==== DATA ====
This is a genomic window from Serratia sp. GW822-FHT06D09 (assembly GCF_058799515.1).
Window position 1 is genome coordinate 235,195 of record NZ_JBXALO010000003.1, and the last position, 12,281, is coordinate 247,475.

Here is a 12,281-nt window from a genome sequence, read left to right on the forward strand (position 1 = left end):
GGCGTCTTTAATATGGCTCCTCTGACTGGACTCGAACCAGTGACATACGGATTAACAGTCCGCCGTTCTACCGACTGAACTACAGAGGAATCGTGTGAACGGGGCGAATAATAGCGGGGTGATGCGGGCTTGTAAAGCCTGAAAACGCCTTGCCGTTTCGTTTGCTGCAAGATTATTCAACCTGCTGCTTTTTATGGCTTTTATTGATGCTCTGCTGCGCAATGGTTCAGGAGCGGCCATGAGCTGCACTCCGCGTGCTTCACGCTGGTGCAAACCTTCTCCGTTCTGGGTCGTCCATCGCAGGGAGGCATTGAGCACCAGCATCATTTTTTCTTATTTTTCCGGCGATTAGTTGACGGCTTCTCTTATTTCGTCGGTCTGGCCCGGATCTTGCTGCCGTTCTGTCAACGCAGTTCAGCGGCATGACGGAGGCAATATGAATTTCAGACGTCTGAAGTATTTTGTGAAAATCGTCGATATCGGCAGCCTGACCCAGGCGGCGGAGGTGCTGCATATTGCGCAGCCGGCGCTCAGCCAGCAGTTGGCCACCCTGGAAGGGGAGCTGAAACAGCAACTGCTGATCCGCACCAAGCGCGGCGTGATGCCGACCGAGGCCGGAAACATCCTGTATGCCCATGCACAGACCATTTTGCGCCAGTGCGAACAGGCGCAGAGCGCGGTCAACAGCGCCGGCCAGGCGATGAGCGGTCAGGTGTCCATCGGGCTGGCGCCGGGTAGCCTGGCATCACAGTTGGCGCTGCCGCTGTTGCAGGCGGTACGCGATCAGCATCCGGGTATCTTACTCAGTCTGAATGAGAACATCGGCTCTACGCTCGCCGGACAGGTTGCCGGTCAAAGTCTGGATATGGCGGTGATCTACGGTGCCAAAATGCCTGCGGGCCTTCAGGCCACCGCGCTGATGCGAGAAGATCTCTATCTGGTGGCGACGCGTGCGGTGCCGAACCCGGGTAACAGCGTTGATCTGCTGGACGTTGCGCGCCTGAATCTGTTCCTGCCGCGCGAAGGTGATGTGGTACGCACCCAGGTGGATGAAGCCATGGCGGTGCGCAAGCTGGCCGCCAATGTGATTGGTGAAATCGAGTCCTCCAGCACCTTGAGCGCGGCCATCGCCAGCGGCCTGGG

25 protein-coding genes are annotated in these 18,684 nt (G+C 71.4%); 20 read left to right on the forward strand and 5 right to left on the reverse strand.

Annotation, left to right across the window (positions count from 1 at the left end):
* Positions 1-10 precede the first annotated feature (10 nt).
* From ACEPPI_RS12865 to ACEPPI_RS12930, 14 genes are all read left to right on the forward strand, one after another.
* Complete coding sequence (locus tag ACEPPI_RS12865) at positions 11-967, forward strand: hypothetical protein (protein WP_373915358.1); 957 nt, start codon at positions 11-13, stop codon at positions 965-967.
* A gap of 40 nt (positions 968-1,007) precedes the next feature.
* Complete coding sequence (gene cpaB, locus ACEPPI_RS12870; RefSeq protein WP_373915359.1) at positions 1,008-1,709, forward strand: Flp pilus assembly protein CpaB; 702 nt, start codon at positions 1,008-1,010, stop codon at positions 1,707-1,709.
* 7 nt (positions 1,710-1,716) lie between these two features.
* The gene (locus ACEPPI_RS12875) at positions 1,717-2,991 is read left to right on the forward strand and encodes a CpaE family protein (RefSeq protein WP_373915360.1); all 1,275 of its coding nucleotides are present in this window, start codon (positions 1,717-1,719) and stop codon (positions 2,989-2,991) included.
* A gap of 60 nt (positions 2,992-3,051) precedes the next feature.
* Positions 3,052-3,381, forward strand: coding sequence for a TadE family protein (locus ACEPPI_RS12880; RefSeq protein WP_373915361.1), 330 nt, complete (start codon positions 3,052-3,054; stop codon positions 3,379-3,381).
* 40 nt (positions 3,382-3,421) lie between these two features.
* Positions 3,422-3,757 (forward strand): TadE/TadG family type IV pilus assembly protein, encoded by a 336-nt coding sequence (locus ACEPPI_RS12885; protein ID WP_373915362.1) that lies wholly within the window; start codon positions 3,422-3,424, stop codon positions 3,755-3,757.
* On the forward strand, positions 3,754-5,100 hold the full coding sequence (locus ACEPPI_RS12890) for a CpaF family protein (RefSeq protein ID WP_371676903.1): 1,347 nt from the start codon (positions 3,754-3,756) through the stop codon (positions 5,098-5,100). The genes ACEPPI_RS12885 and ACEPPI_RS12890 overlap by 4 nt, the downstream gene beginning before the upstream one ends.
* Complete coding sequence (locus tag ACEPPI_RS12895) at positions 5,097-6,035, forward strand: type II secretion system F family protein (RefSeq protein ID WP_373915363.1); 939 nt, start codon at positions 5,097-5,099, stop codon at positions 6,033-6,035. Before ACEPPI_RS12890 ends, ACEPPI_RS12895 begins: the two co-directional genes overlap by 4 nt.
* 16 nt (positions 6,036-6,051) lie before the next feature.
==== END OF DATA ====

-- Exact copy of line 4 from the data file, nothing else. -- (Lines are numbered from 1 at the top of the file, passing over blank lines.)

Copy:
GGCGTCTTTAATATGGCTCCTCTGACTGGACTCGAACCAGTGACATACGGATTAACAGTCCGCCGTTCTACCGACTGAACTACAGAGGAATCGTGTGAACGGGGCGAATAATAGCGGGGTGATGCGGGCTTGTAAAGCCTGAAAACGCCTTGCCGTTTCGTTTGCTGCAAGATTATTCAACCTGCTGCTTTTTATGGCTTTTATTGATGCTCTGCTGCGCAATGGTTCAGGAGCGGCCATGAGCTGCACTCCGCGTGCTTCACGCTGGTGCAAACCTTCTCCGTTCTGGGTCGTCCATCGCAGGGAGGCATTGAGCACCAGCATCATTTTTTCTTATTTTTCCGGCGATTAGTTGACGGCTTCTCTTATTTCGTCGGTCTGGCCCGGATCTTGCTGCCGTTCTGTCAACGCAGTTCAGCGGCATGACGGAGGCAATATGAATTTCAGACGTCTGAAGTATTTTGTGAAAATCGTCGATATCGGCAGCCTGACCCAGGCGGCGGAGGTGCTGCATATTGCGCAGCCGGCGCTCAGCCAGCAGTTGGCCACCCTGGAAGGGGAGCTGAAACAGCAACTGCTGATCCGCACCAAGCGCGGCGTGATGCCGACCGAGGCCGGAAACATCCTGTATGCCCATGCACAGACCATTTTGCGCCAGTGCGAACAGGCGCAGAGCGCGGTCAACAGCGCCGGCCAGGCGATGAGCGGTCAGGTGTCCATCGGGCTGGCGCCGGGTAGCCTGGCATCACAGTTGGCGCTGCCGCTGTTGCAGGCGGTACGCGATCAGCATCCGGGTATCTTACTCAGTCTGAATGAGAACATCGGCTCTACGCTCGCCGGACAGGTTGCCGGTCAAAGTCTGGATATGGCGGTGATCTACGGTGCCAAAATGCCTGCGGGCCTTCAGGCCACCGCGCTGATGCGAGAAGATCTCTATCTGGTGGCGACGCGTGCGGTGCCGAACCCGGGTAACAGCGTTGATCTGCTGGACGTTGCGCGCCTGAATCTGTTCCTGCCGCGCGAAGGTGATGTGGTACGCACCCAGGTGGATGAAGCCATGGCGGTGCGCAAGCTGGCCGCCAATGTGATTGGTGAAATCGAGTCCTCCAGCACCTTGAGCGCGGCCATCGCCAGCGGCCTGGG